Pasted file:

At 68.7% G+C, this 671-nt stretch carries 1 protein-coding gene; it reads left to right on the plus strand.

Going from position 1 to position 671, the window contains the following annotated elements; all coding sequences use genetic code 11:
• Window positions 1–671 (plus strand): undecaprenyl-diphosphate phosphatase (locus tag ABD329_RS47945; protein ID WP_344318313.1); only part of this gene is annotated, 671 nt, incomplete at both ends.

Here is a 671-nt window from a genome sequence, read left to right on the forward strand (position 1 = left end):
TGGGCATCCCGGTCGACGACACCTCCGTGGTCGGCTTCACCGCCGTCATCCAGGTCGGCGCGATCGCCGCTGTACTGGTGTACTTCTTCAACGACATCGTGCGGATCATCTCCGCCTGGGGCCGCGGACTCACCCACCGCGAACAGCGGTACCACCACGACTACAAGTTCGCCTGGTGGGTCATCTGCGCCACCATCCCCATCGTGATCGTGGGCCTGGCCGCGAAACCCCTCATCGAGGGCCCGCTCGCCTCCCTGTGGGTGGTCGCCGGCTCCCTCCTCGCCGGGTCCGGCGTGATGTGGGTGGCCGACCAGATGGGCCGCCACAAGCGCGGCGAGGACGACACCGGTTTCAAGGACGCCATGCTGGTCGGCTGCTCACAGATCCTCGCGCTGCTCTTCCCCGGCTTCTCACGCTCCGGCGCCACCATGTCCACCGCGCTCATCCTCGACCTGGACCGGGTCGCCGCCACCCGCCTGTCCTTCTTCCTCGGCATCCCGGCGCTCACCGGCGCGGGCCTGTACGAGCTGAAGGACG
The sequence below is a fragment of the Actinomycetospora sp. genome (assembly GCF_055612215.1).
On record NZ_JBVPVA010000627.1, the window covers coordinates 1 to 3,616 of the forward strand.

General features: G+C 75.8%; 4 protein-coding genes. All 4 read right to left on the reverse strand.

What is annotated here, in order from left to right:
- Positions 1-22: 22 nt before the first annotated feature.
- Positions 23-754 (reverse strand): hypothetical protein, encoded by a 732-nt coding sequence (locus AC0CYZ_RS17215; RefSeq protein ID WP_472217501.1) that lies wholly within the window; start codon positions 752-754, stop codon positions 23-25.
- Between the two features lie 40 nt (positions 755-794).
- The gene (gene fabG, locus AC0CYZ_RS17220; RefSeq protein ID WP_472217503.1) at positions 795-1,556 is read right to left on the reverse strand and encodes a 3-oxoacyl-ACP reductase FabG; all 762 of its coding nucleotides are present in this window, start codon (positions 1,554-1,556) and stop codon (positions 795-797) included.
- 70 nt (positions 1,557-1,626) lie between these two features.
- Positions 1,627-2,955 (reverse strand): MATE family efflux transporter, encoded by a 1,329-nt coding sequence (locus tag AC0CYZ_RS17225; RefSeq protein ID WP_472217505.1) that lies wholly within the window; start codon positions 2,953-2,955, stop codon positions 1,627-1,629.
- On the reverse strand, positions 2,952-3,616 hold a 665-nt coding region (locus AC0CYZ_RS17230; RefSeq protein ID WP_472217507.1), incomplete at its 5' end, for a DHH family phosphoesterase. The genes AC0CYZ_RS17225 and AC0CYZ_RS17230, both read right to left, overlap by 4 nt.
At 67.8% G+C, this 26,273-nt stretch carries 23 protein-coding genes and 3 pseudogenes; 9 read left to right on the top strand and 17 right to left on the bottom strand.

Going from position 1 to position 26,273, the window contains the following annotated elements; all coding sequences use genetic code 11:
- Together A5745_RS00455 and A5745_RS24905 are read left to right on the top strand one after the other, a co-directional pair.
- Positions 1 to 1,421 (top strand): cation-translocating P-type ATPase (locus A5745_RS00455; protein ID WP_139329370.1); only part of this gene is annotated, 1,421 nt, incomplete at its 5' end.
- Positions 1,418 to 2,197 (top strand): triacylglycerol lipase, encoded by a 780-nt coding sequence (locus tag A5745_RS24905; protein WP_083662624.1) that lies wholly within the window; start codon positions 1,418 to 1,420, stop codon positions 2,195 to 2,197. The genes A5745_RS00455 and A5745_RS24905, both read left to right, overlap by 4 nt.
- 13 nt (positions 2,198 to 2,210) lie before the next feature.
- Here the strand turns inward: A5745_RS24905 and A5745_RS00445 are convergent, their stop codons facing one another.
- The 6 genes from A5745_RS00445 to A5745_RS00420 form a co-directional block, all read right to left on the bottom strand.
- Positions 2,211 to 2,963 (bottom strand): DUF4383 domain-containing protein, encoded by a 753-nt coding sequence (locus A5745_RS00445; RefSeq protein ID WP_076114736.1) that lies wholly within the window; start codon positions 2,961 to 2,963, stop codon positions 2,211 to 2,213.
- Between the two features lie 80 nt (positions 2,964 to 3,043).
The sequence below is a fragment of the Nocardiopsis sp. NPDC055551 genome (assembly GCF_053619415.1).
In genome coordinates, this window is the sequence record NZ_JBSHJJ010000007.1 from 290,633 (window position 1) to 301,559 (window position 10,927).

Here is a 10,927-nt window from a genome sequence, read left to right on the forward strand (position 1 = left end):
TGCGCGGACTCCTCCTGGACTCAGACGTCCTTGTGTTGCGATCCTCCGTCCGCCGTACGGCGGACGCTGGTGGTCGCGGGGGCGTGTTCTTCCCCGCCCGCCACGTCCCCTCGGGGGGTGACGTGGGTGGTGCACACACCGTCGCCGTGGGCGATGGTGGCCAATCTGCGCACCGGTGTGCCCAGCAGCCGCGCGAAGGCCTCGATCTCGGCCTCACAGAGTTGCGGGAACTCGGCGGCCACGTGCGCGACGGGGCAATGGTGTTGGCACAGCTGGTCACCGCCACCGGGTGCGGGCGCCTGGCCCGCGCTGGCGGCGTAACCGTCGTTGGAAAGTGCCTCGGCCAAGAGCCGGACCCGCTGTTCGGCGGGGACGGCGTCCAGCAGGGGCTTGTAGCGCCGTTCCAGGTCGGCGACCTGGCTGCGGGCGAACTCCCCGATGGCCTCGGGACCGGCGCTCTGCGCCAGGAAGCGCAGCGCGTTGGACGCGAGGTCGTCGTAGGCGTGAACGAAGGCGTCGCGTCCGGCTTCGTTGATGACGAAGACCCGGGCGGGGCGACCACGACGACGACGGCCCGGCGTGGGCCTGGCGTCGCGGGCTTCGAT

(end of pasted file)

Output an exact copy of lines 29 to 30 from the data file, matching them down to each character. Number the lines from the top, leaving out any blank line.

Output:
Here is a 10,927-nt window from a genome sequence, read left to right on the forward strand (position 1 = left end):
TGCGCGGACTCCTCCTGGACTCAGACGTCCTTGTGTTGCGATCCTCCGTCCGCCGTACGGCGGACGCTGGTGGTCGCGGGGGCGTGTTCTTCCCCGCCCGCCACGTCCCCTCGGGGGGTGACGTGGGTGGTGCACACACCGTCGCCGTGGGCGATGGTGGCCAATCTGCGCACCGGTGTGCCCAGCAGCCGCGCGAAGGCCTCGATCTCGGCCTCACAGAGTTGCGGGAACTCGGCGGCCACGTGCGCGACGGGGCAATGGTGTTGGCACAGCTGGTCACCGCCACCGGGTGCGGGCGCCTGGCCCGCGCTGGCGGCGTAACCGTCGTTGGAAAGTGCCTCGGCCAAGAGCCGGACCCGCTGTTCGGCGGGGACGGCGTCCAGCAGGGGCTTGTAGCGCCGTTCCAGGTCGGCGACCTGGCTGCGGGCGAACTCCCCGATGGCCTCGGGACCGGCGCTCTGCGCCAGGAAGCGCAGCGCGTTGGACGCGAGGTCGTCGTAGGCGTGAACGAAGGCGTCGCGTCCGGCTTCGTTGATGACGAAGACCCGGGCGGGGCGACCACGACGACGACGGCCCGGCGTGGGCCTGGCGTCGCGGGCTTCGAT